It’s time to revisit the one-and-done rule.
The University of Kansas basketball program has produced seven one-and-done basketball players. Seven players who played one year with the Jayhawks before moving on to the fame and fortune of the NBA.
The one-and-done rule didn’t exist until 2005, when, then commissioner David Stern, called for a higher age-limit to enter the NBA. The concession closed the collective bargaining agreement, but possibly hinders the potential of talented players who could enter the NBA out of high school.
And that agreement was over ten years ago. It’s time for a change.
I don’t consider myself an advocate for encouraging people to completely bypass college to enter professional sports. Nor have I ever voiced concerns against it. I hate the one-and-done rule, but maybe that’s because it harms more than it helps?
It’s hard to know for certain if a high school athlete will make it in the professional sports world. Sometimes it’s still hard after an athlete spends four years in collegiate athletics.
Basketball is even more unique. Unlike most sports —baseball, soccer, football — it’s a five-on-five game. One star player can change the game — and almost nothing is more valuable than the first round pick in the NBA draft. It means you’re one of the few, the elite.
So, if the one-and-done rule isn’t working, what’s the solution?
There’s been a lot of time spent talking about amateurism and paying athletes to play at the collegiate level. I don’t think that solves the one-and-done problem. Others have discussed a “two-and-done” rule. I don’t think that solves the problem either.
Instead, I think the NBA needs to reconsider the rule altogether. The NBA needs to adopt something similar to baseball’s draft rule.
In baseball’s official draft rules, it states that these are the categories of eligible players to be drafted:
• High school players, if they have graduated from high school and have not yet attended college or junior college;
• College players, from four-year colleges who have either completed their junior or senior years or are at least 21 years old; and
• Junior college players, regardless of how many years of school they have completed
After the selections, a club retains the rights to sign a selected player until about two months after the draft, or until the player enters/returns to college. If a player is not drafted and does not sign with a club, he may be re-drafted in a future year’s draft — as long as he meets the above criteria.
It would also be beneficial if athletes were allowed to meet with an agent without costing them NCAA eligibility. It only makes sense that a player (and family) would want to consult with an agent who could walk the athlete through the draft process. The player would sever ties with the agent if he remained un-drafted and wished to play at the university-level.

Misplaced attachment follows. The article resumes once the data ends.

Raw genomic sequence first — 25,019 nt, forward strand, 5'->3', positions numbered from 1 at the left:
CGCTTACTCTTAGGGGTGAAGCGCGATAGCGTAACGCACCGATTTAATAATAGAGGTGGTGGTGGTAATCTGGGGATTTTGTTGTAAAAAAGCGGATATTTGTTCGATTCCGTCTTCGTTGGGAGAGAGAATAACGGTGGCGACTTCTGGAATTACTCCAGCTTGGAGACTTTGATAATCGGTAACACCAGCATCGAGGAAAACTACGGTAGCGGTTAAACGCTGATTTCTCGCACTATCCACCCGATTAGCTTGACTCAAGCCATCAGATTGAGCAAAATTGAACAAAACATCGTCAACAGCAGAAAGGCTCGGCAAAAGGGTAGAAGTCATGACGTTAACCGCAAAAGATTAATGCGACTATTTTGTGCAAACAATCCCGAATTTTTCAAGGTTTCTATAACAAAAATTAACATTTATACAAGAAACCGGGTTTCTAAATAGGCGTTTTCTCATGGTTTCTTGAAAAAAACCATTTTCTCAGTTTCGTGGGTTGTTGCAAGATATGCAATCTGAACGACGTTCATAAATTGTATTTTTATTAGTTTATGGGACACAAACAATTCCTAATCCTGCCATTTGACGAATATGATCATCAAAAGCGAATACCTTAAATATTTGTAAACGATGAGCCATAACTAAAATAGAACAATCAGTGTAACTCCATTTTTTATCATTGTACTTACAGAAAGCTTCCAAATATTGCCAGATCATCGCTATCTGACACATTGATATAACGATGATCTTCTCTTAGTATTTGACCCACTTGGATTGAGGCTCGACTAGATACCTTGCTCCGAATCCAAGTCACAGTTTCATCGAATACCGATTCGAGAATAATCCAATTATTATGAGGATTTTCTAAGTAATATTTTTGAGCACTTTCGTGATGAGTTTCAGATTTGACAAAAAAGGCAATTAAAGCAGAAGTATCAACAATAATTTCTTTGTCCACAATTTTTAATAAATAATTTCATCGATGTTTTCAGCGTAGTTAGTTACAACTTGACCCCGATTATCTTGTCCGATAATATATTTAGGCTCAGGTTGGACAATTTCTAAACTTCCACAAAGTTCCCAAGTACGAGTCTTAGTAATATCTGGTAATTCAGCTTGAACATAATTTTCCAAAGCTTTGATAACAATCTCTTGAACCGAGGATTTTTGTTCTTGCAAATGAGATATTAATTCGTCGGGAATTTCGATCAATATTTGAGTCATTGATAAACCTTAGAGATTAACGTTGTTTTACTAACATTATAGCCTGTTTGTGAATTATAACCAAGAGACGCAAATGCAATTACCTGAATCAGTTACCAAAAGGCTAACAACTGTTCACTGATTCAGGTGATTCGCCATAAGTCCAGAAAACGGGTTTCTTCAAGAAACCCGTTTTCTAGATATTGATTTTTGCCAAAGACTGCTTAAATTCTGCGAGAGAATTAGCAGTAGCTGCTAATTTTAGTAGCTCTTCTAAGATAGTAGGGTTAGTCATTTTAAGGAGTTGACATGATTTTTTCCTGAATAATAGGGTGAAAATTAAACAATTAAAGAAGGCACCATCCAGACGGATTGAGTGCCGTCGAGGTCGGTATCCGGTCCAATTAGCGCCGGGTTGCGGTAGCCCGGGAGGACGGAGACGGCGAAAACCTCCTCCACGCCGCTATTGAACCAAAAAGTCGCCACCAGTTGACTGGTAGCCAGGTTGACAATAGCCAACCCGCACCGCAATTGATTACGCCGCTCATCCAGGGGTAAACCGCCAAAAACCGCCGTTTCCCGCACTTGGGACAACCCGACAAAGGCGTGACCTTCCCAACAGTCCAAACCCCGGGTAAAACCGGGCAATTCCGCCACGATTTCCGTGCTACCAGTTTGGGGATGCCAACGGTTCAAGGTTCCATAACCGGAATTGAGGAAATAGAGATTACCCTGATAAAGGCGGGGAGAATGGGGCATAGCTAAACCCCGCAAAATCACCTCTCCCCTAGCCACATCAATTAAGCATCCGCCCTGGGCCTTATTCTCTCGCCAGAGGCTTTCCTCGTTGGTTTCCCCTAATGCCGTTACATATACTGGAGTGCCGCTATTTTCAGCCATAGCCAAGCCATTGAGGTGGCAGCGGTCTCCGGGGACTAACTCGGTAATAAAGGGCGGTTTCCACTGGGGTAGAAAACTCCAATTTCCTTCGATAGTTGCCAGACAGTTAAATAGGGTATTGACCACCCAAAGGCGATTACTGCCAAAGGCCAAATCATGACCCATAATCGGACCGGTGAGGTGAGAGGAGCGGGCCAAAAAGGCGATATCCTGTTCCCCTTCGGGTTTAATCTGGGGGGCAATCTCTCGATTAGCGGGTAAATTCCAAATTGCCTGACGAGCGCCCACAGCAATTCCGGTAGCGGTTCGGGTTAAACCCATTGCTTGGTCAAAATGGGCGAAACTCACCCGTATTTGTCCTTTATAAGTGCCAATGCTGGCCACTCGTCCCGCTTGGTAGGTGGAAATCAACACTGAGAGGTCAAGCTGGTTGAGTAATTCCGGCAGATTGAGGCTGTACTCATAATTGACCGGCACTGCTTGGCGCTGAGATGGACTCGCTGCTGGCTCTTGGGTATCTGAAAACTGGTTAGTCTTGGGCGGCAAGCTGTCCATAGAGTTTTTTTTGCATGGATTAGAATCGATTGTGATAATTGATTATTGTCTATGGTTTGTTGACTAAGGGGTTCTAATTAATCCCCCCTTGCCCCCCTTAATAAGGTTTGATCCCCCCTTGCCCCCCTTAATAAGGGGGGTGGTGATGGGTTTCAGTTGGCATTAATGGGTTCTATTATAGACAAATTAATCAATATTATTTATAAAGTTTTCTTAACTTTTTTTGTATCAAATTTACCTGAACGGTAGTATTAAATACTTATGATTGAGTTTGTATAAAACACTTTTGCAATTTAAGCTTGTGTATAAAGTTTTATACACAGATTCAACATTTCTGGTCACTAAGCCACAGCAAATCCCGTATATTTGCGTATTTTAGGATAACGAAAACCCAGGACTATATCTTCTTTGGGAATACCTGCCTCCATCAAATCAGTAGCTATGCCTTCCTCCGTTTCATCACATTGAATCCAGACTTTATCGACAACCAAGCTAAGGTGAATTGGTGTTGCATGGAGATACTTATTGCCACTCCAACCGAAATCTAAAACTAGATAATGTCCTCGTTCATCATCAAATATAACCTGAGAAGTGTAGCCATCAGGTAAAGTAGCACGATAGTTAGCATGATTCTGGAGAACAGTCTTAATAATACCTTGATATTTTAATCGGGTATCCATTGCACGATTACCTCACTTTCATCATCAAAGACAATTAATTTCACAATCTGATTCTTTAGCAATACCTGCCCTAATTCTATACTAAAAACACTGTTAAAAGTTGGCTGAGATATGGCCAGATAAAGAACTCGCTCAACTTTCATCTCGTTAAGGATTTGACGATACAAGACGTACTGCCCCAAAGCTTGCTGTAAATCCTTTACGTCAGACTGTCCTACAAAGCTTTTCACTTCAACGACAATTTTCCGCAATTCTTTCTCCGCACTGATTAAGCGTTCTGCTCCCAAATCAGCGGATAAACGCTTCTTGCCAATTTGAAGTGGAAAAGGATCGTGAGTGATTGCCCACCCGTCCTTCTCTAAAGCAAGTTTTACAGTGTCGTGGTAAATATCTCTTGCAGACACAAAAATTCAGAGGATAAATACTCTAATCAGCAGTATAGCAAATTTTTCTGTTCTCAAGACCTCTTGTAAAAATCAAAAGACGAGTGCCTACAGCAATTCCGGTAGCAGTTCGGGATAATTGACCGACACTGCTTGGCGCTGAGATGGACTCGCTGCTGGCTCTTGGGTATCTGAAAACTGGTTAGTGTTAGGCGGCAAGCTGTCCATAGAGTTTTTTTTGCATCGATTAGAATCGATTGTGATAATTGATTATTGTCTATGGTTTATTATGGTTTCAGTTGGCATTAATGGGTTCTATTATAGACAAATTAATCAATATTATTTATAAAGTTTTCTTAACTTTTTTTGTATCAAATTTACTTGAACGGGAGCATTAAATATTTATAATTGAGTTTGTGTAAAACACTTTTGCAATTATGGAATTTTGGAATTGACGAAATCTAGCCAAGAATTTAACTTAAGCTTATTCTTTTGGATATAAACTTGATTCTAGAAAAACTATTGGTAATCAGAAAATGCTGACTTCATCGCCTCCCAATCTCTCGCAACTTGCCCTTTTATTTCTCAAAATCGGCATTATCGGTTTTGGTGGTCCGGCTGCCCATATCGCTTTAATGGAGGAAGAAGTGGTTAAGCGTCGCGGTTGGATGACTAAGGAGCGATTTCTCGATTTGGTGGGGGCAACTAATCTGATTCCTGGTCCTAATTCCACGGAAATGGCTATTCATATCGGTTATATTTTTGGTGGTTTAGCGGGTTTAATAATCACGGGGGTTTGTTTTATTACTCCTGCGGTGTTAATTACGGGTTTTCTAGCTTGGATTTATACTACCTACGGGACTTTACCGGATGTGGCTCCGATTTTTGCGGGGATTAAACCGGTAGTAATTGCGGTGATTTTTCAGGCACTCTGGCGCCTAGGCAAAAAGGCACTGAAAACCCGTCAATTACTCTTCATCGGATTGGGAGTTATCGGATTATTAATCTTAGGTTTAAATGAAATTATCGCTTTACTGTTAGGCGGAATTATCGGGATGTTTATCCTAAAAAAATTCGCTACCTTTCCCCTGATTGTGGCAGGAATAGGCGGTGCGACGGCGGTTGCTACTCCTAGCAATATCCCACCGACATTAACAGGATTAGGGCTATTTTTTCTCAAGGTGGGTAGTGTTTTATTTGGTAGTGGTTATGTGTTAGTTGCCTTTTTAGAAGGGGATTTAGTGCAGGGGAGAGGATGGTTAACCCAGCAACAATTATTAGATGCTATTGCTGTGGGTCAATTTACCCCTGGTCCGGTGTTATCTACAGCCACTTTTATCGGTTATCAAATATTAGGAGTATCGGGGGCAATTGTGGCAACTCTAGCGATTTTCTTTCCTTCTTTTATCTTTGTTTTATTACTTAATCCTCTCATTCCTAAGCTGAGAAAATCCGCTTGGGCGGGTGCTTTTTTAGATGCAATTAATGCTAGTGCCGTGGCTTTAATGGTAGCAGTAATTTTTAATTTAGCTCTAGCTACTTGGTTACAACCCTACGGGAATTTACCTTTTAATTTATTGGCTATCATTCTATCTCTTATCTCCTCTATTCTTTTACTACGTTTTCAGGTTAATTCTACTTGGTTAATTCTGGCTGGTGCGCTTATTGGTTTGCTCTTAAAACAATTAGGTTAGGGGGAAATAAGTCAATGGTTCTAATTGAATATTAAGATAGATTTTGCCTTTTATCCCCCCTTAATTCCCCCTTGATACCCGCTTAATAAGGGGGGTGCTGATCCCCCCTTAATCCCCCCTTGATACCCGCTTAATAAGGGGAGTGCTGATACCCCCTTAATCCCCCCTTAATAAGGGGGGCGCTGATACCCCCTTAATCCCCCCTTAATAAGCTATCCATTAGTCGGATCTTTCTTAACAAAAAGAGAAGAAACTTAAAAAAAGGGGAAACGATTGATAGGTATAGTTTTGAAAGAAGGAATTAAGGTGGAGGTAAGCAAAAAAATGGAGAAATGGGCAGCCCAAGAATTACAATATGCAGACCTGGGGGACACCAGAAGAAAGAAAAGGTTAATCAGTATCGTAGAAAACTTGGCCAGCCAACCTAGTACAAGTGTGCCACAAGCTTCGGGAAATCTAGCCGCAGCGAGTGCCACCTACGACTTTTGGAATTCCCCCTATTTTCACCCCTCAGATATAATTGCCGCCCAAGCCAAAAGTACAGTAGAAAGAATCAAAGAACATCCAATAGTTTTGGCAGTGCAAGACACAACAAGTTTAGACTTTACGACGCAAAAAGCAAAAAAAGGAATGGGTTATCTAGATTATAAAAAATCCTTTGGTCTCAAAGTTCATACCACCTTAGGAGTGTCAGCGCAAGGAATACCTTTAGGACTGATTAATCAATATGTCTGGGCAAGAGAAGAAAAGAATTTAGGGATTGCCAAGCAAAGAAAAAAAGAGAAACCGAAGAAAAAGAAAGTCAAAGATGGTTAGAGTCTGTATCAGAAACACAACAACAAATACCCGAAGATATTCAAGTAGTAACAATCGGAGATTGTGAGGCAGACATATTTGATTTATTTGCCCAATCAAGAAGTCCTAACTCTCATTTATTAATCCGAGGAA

If the NBA were to adopt rules like this someone like Cliff Alexander would’ve had a chance to return to KU, and players like Josh Selby could’ve entered the draft straight out of high school.
A guideline like that also frees the athletes from having to “wait out” their time in college. It’s obvious when a phenomenal athlete joins a university’s basketball squad that he’s not going to be focused on academics. Wouldn’t you be dreaming about the NBA and making millions, too?
So, maybe former commissioner David Stern advocated that the one-and-done rule “produced better players” to allow for “better basketball,” but I’m not buying it.
Look at the system that the University of Kentucky and Duke have created (and thrived in). John Calipari and Mike Krzyzewski market to the one-and-done players; the coaches don’t discourage from entering the draft and win titles because of it.
I still hate it. I’m glad KU has only had seven one-and-done guys ever. (Joel Embiid, Ben McLemore, Andrew Wiggins, Xavier Henry, Kelly Oubre, Jr., Cliff Alexander, and Josh Selby)
NBA, get rid of the one-and-done rule. Throw it in the garbage. Start over. One year in college doesn’t magically add maturity and talent to a player. Maybe those players would be better in the D-Leagues or on international soil…Selby?
The one-and-done rule needs to be re-visited. Let these ballers chase their dreams — maybe the next MJ or Lebron is out there waiting for his chance.
It’s time for change.
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